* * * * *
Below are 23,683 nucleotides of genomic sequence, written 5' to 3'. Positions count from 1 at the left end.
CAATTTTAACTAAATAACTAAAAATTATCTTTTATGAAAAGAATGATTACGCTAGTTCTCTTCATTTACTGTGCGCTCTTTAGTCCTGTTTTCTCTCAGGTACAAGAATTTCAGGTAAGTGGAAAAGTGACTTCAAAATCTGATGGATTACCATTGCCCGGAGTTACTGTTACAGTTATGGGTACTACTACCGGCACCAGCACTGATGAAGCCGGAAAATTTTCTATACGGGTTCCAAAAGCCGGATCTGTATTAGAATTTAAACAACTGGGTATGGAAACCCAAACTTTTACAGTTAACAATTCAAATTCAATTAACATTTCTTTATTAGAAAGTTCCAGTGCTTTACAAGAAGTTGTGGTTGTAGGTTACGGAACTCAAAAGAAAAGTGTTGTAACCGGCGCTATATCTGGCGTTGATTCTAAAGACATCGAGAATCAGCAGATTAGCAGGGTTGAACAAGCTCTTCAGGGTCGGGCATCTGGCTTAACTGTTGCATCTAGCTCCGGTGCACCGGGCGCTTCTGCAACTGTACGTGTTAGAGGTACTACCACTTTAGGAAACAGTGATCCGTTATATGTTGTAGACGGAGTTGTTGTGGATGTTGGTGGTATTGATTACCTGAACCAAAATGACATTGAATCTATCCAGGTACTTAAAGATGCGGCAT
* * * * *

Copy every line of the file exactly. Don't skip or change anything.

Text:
Below are 23,683 nucleotides of genomic sequence, written 5' to 3'. Positions count from 1 at the left end.
CAATTTTAACTAAATAACTAAAAATTATCTTTTATGAAAAGAATGATTACGCTAGTTCTCTTCATTTACTGTGCGCTCTTTAGTCCTGTTTTCTCTCAGGTACAAGAATTTCAGGTAAGTGGAAAAGTGACTTCAAAATCTGATGGATTACCATTGCCCGGAGTTACTGTTACAGTTATGGGTACTACTACCGGCACCAGCACTGATGAAGCCGGAAAATTTTCTATACGGGTTCCAAAAGCCGGATCTGTATTAGAATTTAAACAACTGGGTATGGAAACCCAAACTTTTACAGTTAACAATTCAAATTCAATTAACATTTCTTTATTAGAAAGTTCCAGTGCTTTACAAGAAGTTGTGGTTGTAGGTTACGGAACTCAAAAGAAAAGTGTTGTAACCGGCGCTATATCTGGCGTTGATTCTAAAGACATCGAGAATCAGCAGATTAGCAGGGTTGAACAAGCTCTTCAGGGTCGGGCATCTGGCTTAACTGTTGCATCTAGCTCCGGTGCACCGGGCGCTTCTGCAACTGTACGTGTTAGAGGTACTACCACTTTAGGAAACAGTGATCCGTTATATGTTGTAGACGGAGTTGTTGTGGATGTTGGTGGTATTGATTACCTGAACCAAAATGACATTGAATCTATCCAGGTACTTAAAGATGCGGCAT